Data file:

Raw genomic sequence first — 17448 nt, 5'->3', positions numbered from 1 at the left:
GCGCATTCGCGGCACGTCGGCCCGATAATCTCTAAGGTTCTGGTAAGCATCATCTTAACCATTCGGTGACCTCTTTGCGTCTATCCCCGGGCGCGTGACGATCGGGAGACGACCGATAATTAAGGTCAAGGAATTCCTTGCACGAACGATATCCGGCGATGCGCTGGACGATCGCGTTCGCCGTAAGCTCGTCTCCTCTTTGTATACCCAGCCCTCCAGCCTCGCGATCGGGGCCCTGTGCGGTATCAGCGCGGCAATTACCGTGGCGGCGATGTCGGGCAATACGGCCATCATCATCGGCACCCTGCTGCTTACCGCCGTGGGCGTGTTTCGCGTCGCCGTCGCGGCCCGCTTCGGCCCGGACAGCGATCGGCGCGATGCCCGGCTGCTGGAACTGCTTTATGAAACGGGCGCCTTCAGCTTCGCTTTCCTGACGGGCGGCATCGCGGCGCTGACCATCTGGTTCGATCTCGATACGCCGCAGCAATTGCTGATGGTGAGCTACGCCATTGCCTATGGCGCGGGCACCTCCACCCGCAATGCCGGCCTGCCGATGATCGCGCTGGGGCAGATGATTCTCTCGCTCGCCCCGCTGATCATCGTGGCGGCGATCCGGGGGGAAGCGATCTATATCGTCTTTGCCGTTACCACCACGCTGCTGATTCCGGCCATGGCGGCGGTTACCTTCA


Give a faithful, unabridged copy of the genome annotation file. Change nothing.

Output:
Raw genomic sequence first — 17448 nt, 5'->3', positions numbered from 1 at the left:
GCGCATTCGCGGCACGTCGGCCCGATAATCTCTAAGGTTCTGGTAAGCATCATCTTAACCATTCGGTGACCTCTTTGCGTCTATCCCCGGGCGCGTGACGATCGGGAGACGACCGATAATTAAGGTCAAGGAATTCCTTGCACGAACGATATCCGGCGATGCGCTGGACGATCGCGTTCGCCGTAAGCTCGTCTCCTCTTTGTATACCCAGCCCTCCAGCCTCGCGATCGGGGCCCTGTGCGGTATCAGCGCGGCAATTACCGTGGCGGCGATGTCGGGCAATACGGCCATCATCATCGGCACCCTGCTGCTTACCGCCGTGGGCGTGTTTCGCGTCGCCGTCGCGGCCCGCTTCGGCCCGGACAGCGATCGGCGCGATGCCCGGCTGCTGGAACTGCTTTATGAAACGGGCGCCTTCAGCTTCGCTTTCCTGACGGGCGGCATCGCGGCGCTGACCATCTGGTTCGATCTCGATACGCCGCAGCAATTGCTGATGGTGAGCTACGCCATTGCCTATGGCGCGGGCACCTCCACCCGCAATGCCGGCCTGCCGATGATCGCGCTGGGGCAGATGATTCTCTCGCTCGCCCCGCTGATCATCGTGGCGGCGATCCGGGGGGAAGCGATCTATATCGTCTTTGCCGTTACCACCACGCTGCTGATTCCGGCCATGGCGGCGGTTACCTTCA